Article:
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Microsoft Active Directory Federation Services ADFS plugin integration

Multi-factor authentication (MFA) is an extra layer of security used when logging into websites or apps in which individuals are authenticated through more than one required security and validation procedure that only you know or have access to.

Acceptto offers a simple solution for adding MFA for Active Directory Federation Services (AD FS) v3.0 on Windows Server 2012 R2 and v4.0 on Windows Server 2016. With this feature, customers can use ADFS as their Identity Provider (IdP) to login to their applications and empower it with Acceptto MFA to provide a strong method of authentication.


  • An Acceptto user account with Administrator privileges for your organization.

  • An Active Directory user with enough privileges to administer the Active Directory Federation Services server.

  • All the users that are going to use the Acceptto MFA service must be enrolled using the It’sME application.

Initial steps

  1. Sign up for Acceptto account, download It’sMe™ mobile app and sign in with your account.

  2. Log in to the Acceptto Admin Panel and navigate to Applications.

  3. Click the New Application button to make an application for protecting the ADFS and get your UID and Secret codes.

    Treat your UID and Secret code like any sensitive credential. Don't share it with unauthorized individuals or email it to anyone under any circumstances!

    If you do not plan to use ADFS in an external facing environment, such as a proxy, configure the URL callback to point to Also, note that you can create multiple applications to cover different relying parties.

  4. Once the application is created, add usernames to the application by selecting the control “Usernames”. Add the usernames and emails of the users that are going to be logging in using AD FS.

  5. Install “Remote Server Administration Tools” feature on the AD FS server.


Install Acceptto AD FS MFA Authentication Provider

  1. Run the Acceptto AD FS MFA authentication provider as a user with administrator privileges on each of your AD FS servers.

  2. Enter your UID and Secret code that you obtained in the Initial Steps when you created the application and finish the installation. Then, restart the server.


Configure AD FS v3.0 Multi-factor Authentication

  1. Launch the AD FS Management console on your server. Expand AD FS, click Authentication Policies and then click the Edit Global Multi-factor Authentication.

  2. On multi-factor tab, check the box next to the Acceptto Authentication Provider and click OK.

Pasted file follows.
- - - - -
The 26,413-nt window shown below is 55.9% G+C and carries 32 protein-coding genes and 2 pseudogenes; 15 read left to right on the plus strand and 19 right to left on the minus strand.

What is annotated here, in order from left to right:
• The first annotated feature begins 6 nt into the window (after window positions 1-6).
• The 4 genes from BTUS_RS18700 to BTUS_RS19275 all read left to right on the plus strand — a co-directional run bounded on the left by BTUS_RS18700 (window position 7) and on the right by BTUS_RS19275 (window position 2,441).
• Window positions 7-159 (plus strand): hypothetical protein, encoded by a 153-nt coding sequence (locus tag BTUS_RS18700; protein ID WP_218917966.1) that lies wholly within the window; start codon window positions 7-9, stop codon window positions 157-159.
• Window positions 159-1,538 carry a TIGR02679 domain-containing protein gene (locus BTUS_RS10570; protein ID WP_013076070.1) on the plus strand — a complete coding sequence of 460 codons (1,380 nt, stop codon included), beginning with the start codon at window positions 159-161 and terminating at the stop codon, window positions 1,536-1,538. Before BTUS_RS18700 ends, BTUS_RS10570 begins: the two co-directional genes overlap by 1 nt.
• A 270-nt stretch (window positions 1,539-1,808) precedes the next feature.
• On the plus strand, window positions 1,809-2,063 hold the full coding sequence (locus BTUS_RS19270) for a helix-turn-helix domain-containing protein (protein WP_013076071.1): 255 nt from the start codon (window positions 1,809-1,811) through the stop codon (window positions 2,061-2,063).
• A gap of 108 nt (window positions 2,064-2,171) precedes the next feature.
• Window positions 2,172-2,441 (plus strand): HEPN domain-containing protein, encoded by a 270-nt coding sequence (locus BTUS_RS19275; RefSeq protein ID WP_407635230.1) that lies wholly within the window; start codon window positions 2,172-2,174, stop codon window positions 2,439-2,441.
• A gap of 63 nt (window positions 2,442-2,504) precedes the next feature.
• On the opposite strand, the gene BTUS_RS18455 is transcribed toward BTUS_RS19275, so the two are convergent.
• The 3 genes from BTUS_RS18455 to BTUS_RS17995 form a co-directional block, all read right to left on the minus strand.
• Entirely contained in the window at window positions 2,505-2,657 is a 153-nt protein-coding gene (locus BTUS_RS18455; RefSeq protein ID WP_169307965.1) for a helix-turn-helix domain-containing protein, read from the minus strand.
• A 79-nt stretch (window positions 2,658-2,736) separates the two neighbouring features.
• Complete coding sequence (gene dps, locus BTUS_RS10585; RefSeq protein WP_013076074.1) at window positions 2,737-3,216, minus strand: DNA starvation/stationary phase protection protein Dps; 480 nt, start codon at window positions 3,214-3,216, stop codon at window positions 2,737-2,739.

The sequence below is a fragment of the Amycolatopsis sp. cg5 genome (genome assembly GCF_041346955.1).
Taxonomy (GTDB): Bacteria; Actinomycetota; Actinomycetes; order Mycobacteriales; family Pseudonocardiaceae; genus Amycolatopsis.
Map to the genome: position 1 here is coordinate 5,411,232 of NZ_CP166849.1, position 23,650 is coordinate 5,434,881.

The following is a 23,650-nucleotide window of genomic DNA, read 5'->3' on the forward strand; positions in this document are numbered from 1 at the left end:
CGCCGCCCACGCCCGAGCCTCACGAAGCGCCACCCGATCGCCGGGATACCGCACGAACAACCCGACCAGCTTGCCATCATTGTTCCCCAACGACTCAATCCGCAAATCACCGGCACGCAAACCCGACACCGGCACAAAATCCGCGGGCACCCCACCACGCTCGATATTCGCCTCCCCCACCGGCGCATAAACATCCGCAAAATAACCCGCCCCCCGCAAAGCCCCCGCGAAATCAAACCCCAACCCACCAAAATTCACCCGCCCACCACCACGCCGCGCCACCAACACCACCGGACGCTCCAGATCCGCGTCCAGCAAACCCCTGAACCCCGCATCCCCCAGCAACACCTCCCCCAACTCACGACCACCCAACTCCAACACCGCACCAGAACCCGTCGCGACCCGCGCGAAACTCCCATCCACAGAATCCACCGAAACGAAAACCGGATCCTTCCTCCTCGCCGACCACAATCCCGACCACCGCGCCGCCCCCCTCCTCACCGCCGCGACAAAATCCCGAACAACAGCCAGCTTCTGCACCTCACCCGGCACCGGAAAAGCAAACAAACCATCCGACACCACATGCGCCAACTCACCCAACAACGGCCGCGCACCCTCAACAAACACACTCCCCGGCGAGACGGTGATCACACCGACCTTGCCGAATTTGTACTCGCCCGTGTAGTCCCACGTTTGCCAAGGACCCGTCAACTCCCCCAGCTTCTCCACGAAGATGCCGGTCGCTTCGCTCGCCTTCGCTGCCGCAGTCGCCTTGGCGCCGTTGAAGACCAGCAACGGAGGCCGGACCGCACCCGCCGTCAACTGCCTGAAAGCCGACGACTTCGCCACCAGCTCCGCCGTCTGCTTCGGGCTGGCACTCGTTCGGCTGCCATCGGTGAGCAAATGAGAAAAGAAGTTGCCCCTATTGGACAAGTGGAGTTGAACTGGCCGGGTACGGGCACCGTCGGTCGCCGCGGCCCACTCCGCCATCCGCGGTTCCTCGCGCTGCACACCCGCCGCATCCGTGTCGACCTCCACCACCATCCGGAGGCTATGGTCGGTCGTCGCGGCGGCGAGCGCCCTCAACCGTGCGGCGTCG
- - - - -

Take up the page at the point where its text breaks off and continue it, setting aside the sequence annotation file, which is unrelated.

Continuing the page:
3. Expand Authentication Policies. Click Per relying Party Trust and Right-click the relying party where you want to apply Acceptto MFA. Choose Edit custom multi-factor Authentication. On the multi-factor tab, select the ‘Devices’ and ‘locations’ you need and click OK.


Configure AD FS v4.0 Multi-factor Authentication

  1. Launch the AD FS Management console on your server. Expand Services, click Authentication Methods and then click the Edit Multi-factor Authentication. Check the box next to the Acceptto Authentication Provider and click ok.

  2. Go to Access Control Policies and either edit one of the existing MFA policies to apply it to users or groups or create a new MFA policy if no pre-defined one is sufficient for your organization's MFA requirements.

  3. Go to Relying Party Trusts, right-click the relying party trust where you want to add Acceptto MFA, then select Edit Access Control Policy.

  4. Select the preferred access control policy, then click OK.


Acceptto AD FS MFA Protection Installation is complete. You can now extend the Access Policy to other Relying Parties and increase their security by adding Acceptto Multi-Factor Authentication.

Test Your Setup

Open your browser and go to a relying party for your AD FS 3 or 4 deployment.

Log in with your user credentials and note that the user is now requested to perform Multi-Factor Authentication using the Acceptto It’sMe mobile application before access is allowed.


Configure CSP policies

In Windows Server 2019, Microsoft introduced a new security feature to allow for custom HTTP headers to be sent by AD FS. As a result there are more restrictive policies around using an ADFS plugin.

You can inspect your current CSP policies by running the following command:

Get-AdfsResponseHeaders | Select -ExpandProperty ResponseHeaders

If your CSP policies are populated, then you need to make sure you also add the following rules so the ADFS plugin can work as expected:

script-src 'self' 'unsafe-inline' 'unsafe-eval' 'script-src-elem' https://* https://*; connect-src wss://* https://*;"

This is an example of adding the above rules to the default CSP settings of a 2019 ADFS server:

Set-AdfsResponseHeaders -SetHeaderName "Content-Security-Policy" -SetHeaderValue "default-src 'self' 'unsafe-inline'; img-src 'self' data:; script-src 'self' 'unsafe-inline' 'unsafe-eval'; script-src-elem 'unsafe-inline' https://* https://*; connect-src wss://* https://*;"

If you are running in an on-premises environment please contact our technical support for a list of updated endpoint addresses for your deployment.


If you have questions or need assistance, contact SecureAuth Support.


Want to learn more about our MFA solutions? Contact our Professional Services for a demo today.


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